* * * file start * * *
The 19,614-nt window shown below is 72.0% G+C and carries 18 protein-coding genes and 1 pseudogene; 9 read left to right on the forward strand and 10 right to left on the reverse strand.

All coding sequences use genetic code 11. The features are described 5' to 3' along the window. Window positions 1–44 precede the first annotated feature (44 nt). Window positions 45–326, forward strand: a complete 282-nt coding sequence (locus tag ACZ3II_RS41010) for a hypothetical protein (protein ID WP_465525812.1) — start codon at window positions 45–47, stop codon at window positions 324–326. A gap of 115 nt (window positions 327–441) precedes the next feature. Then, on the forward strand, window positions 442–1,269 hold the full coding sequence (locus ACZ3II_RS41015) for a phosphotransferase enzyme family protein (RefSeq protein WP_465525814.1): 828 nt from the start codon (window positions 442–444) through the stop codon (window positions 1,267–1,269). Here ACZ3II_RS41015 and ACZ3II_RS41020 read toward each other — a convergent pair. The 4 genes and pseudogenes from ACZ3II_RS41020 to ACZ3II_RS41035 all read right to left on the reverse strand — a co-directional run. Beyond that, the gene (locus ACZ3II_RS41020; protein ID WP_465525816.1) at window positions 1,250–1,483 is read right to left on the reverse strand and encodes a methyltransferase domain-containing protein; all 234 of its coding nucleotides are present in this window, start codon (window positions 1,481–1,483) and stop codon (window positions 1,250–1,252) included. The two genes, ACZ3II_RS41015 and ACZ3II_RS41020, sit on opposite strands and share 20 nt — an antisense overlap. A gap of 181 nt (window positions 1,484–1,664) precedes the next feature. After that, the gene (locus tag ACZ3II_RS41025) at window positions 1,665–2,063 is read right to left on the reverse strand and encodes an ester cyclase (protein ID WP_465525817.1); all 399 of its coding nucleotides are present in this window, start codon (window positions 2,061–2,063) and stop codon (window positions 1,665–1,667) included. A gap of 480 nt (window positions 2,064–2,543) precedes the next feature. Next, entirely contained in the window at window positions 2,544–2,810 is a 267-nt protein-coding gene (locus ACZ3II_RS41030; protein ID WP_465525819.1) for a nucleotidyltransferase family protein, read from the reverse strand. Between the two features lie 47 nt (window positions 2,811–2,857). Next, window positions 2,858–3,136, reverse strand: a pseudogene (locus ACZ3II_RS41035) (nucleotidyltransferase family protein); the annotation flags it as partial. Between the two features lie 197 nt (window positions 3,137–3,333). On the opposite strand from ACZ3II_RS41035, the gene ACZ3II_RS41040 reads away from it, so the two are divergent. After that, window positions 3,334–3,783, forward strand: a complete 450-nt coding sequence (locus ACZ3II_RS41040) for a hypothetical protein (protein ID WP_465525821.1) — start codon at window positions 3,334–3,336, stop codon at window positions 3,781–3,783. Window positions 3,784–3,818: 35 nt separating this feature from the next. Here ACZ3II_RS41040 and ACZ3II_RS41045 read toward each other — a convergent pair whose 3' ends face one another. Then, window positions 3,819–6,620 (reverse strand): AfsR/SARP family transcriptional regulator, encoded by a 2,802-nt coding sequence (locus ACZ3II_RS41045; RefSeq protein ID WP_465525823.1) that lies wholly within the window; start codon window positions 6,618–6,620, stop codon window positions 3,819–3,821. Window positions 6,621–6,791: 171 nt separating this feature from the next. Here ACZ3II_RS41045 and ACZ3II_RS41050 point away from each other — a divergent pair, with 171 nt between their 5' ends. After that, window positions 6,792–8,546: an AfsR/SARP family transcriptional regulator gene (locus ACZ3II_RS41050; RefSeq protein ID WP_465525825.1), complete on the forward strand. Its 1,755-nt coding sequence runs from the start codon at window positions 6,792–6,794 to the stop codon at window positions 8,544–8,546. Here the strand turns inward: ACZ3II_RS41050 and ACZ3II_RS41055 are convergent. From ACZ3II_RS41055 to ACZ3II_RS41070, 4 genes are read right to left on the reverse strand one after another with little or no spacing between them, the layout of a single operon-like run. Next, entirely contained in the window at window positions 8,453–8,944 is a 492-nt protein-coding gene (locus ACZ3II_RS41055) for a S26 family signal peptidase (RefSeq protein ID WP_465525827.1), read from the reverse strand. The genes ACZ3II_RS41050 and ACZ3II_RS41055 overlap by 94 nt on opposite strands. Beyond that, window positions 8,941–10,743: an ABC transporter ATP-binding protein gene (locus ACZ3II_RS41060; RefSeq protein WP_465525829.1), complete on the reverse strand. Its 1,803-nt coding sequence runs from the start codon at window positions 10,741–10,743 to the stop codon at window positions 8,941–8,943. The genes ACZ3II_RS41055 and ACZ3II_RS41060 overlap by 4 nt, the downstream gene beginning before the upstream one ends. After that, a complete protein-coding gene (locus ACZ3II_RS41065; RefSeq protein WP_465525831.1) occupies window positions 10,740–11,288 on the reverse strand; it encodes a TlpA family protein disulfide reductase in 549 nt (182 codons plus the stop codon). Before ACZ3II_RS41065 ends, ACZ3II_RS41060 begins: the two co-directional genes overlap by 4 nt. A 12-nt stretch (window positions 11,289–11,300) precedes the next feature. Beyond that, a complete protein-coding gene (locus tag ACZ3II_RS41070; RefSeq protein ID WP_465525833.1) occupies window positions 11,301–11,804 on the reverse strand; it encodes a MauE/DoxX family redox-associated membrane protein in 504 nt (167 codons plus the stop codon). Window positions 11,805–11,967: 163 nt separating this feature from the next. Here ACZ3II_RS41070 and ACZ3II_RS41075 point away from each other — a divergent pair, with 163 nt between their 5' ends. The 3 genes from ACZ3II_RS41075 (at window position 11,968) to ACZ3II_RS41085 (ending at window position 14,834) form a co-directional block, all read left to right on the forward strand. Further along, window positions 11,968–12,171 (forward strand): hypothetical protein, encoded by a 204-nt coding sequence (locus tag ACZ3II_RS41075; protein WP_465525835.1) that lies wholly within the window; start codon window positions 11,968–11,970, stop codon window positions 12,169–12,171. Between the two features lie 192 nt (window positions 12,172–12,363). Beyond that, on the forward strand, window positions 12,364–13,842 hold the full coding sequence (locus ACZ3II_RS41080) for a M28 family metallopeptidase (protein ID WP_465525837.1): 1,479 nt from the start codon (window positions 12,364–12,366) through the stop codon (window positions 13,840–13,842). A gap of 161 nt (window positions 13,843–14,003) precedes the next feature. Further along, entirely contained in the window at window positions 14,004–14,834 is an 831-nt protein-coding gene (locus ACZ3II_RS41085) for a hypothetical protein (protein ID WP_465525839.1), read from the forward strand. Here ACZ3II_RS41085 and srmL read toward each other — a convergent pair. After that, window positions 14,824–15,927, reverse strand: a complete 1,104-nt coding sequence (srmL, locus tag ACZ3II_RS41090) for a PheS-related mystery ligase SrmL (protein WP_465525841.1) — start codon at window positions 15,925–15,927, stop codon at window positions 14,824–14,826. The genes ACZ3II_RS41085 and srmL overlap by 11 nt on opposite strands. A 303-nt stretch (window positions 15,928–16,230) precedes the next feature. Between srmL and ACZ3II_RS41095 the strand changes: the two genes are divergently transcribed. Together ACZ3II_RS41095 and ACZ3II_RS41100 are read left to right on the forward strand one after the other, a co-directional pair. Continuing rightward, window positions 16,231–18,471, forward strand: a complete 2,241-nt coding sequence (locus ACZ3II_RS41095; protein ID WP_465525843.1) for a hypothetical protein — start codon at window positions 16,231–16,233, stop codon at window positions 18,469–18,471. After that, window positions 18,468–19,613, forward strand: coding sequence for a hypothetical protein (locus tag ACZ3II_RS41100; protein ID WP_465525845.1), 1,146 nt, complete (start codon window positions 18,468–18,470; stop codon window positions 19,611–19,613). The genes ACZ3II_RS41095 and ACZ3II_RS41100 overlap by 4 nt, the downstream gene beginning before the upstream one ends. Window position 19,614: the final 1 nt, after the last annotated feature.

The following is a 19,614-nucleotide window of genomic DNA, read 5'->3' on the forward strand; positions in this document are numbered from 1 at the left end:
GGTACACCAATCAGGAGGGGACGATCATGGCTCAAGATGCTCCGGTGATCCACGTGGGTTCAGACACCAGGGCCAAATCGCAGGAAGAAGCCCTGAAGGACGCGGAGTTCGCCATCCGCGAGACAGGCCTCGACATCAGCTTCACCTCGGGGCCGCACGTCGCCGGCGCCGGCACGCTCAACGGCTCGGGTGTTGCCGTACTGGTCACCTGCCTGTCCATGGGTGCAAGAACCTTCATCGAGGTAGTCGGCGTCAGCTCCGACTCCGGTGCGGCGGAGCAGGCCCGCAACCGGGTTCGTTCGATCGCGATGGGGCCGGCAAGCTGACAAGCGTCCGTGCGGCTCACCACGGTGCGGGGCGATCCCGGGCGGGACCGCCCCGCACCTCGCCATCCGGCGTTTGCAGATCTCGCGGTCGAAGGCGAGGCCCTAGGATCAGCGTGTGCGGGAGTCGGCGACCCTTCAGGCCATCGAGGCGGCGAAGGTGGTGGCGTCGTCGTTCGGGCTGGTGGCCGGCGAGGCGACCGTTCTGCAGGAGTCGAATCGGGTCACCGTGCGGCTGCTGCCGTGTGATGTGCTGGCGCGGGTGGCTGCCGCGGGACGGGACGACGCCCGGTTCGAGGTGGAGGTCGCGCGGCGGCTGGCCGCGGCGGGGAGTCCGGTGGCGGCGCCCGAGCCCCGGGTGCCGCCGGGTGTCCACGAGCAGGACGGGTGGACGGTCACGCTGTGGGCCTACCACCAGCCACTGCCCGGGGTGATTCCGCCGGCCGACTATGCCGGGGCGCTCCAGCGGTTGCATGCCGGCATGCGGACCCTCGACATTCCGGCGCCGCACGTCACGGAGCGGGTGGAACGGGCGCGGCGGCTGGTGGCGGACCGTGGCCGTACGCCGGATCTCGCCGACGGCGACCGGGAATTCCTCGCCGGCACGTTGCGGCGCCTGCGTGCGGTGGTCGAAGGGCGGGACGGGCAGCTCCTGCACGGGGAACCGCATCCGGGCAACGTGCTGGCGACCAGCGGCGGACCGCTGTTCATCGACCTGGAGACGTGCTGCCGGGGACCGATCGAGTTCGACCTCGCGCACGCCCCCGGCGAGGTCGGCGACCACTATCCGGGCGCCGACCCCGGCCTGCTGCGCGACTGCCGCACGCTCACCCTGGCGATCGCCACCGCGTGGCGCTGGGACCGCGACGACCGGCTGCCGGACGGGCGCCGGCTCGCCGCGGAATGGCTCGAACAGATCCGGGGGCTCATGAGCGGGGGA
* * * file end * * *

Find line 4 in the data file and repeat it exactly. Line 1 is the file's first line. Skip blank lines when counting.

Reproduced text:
GGTACACCAATCAGGAGGGGACGATCATGGCTCAAGATGCTCCGGTGATCCACGTGGGTTCAGACACCAGGGCCAAATCGCAGGAAGAAGCCCTGAAGGACGCGGAGTTCGCCATCCGCGAGACAGGCCTCGACATCAGCTTCACCTCGGGGCCGCACGTCGCCGGCGCCGGCACGCTCAACGGCTCGGGTGTTGCCGTACTGGTCACCTGCCTGTCCATGGGTGCAAGAACCTTCATCGAGGTAGTCGGCGTCAGCTCCGACTCCGGTGCGGCGGAGCAGGCCCGCAACCGGGTTCGTTCGATCGCGATGGGGCCGGCAAGCTGACAAGCGTCCGTGCGGCTCACCACGGTGCGGGGCGATCCCGGGCGGGACCGCCCCGCACCTCGCCATCCGGCGTTTGCAGATCTCGCGGTCGAAGGCGAGGCCCTAGGATCAGCGTGTGCGGGAGTCGGCGACCCTTCAGGCCATCGAGGCGGCGAAGGTGGTGGCGTCGTCGTTCGGGCTGGTGGCCGGCGAGGCGACCGTTCTGCAGGAGTCGAATCGGGTCACCGTGCGGCTGCTGCCGTGTGATGTGCTGGCGCGGGTGGCTGCCGCGGGACGGGACGACGCCCGGTTCGAGGTGGAGGTCGCGCGGCGGCTGGCCGCGGCGGGGAGTCCGGTGGCGGCGCCCGAGCCCCGGGTGCCGCCGGGTGTCCACGAGCAGGACGGGTGGACGGTCACGCTGTGGGCCTACCACCAGCCACTGCCCGGGGTGATTCCGCCGGCCGACTATGCCGGGGCGCTCCAGCGGTTGCATGCCGGCATGCGGACCCTCGACATTCCGGCGCCGCACGTCACGGAGCGGGTGGAACGGGCGCGGCGGCTGGTGGCGGACCGTGGCCGTACGCCGGATCTCGCCGACGGCGACCGGGAATTCCTCGCCGGCACGTTGCGGCGCCTGCGTGCGGTGGTCGAAGGGCGGGACGGGCAGCTCCTGCACGGGGAACCGCATCCGGGCAACGTGCTGGCGACCAGCGGCGGACCGCTGTTCATCGACCTGGAGACGTGCTGCCGGGGACCGATCGAGTTCGACCTCGCGCACGCCCCCGGCGAGGTCGGCGACCACTATCCGGGCGCCGACCCCGGCCTGCTGCGCGACTGCCGCACGCTCACCCTGGCGATCGCCACCGCGTGGCGCTGGGACCGCGACGACCGGCTGCCGGACGGGCGCCGGCTCGCCGCGGAATGGCTCGAACAGATCCGGGGGCTCATGAGCGGGGGA